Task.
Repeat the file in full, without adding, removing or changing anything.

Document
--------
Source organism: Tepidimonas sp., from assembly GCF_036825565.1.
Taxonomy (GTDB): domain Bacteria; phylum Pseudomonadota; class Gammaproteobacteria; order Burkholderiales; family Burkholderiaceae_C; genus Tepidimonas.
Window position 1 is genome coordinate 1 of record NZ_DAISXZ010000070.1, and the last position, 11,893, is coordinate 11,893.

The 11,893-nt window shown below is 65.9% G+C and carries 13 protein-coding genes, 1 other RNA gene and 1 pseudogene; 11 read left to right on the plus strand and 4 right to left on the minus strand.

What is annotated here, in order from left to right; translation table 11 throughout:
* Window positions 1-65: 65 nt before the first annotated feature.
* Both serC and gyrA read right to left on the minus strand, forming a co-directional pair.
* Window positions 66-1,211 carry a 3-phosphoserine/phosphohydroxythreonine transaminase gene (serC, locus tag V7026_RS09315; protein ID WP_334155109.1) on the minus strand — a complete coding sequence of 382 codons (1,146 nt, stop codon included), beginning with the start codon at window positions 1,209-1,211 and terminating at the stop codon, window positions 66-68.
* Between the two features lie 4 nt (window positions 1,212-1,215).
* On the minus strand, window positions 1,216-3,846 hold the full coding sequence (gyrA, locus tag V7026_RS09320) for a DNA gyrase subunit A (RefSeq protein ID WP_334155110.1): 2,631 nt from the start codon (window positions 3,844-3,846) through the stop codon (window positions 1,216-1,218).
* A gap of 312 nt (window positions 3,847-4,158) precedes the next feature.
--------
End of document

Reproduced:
Source organism: Tepidimonas sp., from assembly GCF_036825565.1.
Taxonomy (GTDB): domain Bacteria; phylum Pseudomonadota; class Gammaproteobacteria; order Burkholderiales; family Burkholderiaceae_C; genus Tepidimonas.
Window position 1 is genome coordinate 1 of record NZ_DAISXZ010000070.1, and the last position, 11,893, is coordinate 11,893.

The 11,893-nt window shown below is 65.9% G+C and carries 13 protein-coding genes, 1 other RNA gene and 1 pseudogene; 11 read left to right on the plus strand and 4 right to left on the minus strand.

What is annotated here, in order from left to right; translation table 11 throughout:
* Window positions 1-65: 65 nt before the first annotated feature.
* Both serC and gyrA read right to left on the minus strand, forming a co-directional pair.
* Window positions 66-1,211 carry a 3-phosphoserine/phosphohydroxythreonine transaminase gene (serC, locus tag V7026_RS09315; protein ID WP_334155109.1) on the minus strand — a complete coding sequence of 382 codons (1,146 nt, stop codon included), beginning with the start codon at window positions 1,209-1,211 and terminating at the stop codon, window positions 66-68.
* Between the two features lie 4 nt (window positions 1,212-1,215).
* On the minus strand, window positions 1,216-3,846 hold the full coding sequence (gyrA, locus tag V7026_RS09320) for a DNA gyrase subunit A (RefSeq protein ID WP_334155110.1): 2,631 nt from the start codon (window positions 3,844-3,846) through the stop codon (window positions 1,216-1,218).
* A gap of 312 nt (window positions 3,847-4,158) precedes the next feature.